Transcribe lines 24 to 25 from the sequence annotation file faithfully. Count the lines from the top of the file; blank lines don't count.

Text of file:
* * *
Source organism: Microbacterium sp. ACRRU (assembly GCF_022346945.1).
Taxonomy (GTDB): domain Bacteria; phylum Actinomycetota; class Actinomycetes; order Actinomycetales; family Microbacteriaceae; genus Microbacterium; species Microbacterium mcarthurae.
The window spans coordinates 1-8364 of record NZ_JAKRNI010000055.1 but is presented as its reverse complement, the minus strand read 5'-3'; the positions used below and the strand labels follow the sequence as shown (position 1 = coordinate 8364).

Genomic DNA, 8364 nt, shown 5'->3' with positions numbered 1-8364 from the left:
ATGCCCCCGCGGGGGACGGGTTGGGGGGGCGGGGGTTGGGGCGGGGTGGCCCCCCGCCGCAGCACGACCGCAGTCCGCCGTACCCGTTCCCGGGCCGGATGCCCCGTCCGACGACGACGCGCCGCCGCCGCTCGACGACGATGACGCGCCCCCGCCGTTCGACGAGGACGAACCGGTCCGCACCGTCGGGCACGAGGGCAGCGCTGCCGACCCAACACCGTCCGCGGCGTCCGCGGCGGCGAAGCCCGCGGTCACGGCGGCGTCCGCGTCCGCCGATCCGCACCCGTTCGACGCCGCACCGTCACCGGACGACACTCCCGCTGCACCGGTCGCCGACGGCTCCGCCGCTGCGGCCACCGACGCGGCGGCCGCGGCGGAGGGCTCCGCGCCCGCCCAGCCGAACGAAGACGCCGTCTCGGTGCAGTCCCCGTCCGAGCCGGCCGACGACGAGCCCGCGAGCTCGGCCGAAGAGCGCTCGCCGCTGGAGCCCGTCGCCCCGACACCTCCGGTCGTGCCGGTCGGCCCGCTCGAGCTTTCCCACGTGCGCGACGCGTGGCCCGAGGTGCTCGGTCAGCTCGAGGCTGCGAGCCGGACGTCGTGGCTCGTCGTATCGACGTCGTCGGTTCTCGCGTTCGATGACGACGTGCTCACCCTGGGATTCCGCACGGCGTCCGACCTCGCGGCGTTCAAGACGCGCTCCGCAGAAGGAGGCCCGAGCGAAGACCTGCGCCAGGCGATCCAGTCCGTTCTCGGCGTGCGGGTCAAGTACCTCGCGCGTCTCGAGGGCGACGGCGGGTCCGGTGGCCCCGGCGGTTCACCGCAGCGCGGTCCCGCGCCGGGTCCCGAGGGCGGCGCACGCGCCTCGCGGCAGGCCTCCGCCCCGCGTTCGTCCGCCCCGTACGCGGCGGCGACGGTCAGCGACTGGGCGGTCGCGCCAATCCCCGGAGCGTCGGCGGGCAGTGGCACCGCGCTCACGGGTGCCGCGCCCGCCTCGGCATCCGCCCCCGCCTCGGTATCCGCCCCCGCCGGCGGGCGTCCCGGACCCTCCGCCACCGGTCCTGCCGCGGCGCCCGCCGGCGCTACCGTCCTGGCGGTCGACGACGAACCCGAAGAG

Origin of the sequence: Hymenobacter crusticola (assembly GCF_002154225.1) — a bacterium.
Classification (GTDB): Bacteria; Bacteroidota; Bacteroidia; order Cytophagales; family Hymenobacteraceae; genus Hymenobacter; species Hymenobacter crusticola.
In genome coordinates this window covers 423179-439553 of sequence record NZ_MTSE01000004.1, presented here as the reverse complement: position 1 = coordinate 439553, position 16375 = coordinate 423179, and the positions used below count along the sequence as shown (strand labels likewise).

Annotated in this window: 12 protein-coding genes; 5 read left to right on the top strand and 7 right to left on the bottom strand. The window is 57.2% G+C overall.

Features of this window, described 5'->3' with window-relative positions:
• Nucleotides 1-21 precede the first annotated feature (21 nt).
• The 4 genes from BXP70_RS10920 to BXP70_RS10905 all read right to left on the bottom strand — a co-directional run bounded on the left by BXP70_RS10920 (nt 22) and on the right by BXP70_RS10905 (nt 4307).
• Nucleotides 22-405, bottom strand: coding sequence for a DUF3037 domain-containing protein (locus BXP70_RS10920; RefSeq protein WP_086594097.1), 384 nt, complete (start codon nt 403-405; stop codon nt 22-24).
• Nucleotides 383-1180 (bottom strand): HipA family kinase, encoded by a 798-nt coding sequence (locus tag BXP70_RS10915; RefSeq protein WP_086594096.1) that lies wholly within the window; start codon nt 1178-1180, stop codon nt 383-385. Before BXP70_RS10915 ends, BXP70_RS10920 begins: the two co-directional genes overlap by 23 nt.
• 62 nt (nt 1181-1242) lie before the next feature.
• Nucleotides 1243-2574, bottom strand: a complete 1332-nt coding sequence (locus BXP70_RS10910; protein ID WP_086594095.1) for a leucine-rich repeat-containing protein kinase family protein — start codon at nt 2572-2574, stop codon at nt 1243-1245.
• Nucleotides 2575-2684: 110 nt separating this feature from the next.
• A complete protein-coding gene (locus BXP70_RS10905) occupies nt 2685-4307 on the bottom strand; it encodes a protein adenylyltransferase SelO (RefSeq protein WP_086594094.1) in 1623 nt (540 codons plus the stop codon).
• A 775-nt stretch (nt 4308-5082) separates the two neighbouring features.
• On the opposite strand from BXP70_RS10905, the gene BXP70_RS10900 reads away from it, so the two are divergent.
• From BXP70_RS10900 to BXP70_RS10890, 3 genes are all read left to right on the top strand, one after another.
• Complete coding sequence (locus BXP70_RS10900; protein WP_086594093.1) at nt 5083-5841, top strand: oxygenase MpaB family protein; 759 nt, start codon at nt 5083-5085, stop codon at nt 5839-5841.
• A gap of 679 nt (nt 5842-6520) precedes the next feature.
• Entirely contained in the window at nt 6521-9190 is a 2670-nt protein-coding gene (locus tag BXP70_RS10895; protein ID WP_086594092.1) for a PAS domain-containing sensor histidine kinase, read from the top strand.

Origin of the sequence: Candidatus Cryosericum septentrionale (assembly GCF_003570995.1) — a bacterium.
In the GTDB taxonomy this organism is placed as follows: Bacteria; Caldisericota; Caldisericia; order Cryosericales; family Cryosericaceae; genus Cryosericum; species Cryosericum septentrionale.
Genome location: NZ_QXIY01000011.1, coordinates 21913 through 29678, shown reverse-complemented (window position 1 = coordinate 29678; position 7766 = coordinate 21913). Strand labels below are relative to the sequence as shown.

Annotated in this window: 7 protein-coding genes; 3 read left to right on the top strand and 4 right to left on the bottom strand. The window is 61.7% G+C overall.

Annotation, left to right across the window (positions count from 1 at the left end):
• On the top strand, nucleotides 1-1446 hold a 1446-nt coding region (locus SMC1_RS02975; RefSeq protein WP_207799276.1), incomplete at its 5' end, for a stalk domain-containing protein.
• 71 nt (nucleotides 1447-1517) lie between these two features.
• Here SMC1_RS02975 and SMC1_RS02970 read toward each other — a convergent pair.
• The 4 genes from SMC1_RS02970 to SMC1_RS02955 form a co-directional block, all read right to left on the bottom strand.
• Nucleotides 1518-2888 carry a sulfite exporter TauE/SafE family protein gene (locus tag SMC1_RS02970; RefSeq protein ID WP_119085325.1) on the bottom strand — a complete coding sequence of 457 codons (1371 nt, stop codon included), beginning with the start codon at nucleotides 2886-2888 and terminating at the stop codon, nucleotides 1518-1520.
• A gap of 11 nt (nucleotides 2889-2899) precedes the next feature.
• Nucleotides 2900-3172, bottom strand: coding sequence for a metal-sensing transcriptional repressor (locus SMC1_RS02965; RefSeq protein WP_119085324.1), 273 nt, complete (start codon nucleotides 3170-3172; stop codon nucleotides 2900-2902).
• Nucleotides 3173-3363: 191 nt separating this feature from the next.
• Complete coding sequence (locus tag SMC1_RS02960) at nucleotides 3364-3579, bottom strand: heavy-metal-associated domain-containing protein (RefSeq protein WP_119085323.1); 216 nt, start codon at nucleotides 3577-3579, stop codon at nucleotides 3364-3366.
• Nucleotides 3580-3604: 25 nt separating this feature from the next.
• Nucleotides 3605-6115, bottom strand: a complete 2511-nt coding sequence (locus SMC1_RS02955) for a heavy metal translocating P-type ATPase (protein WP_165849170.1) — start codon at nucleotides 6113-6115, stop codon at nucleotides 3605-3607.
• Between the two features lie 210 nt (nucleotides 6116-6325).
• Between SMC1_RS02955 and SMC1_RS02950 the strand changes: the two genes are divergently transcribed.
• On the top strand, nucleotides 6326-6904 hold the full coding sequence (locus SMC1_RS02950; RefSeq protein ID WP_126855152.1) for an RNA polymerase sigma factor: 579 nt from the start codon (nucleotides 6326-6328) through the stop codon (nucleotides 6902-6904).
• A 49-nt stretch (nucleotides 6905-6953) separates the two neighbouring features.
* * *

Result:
• Entirely contained in the window at nt 6521-9190 is a 2670-nt protein-coding gene (locus tag BXP70_RS10895; protein ID WP_086594092.1) for a PAS domain-containing sensor histidine kinase, read from the top strand.

Origin of the sequence: Candidatus Cryosericum septentrionale (assembly GCF_003570995.1) — a bacterium.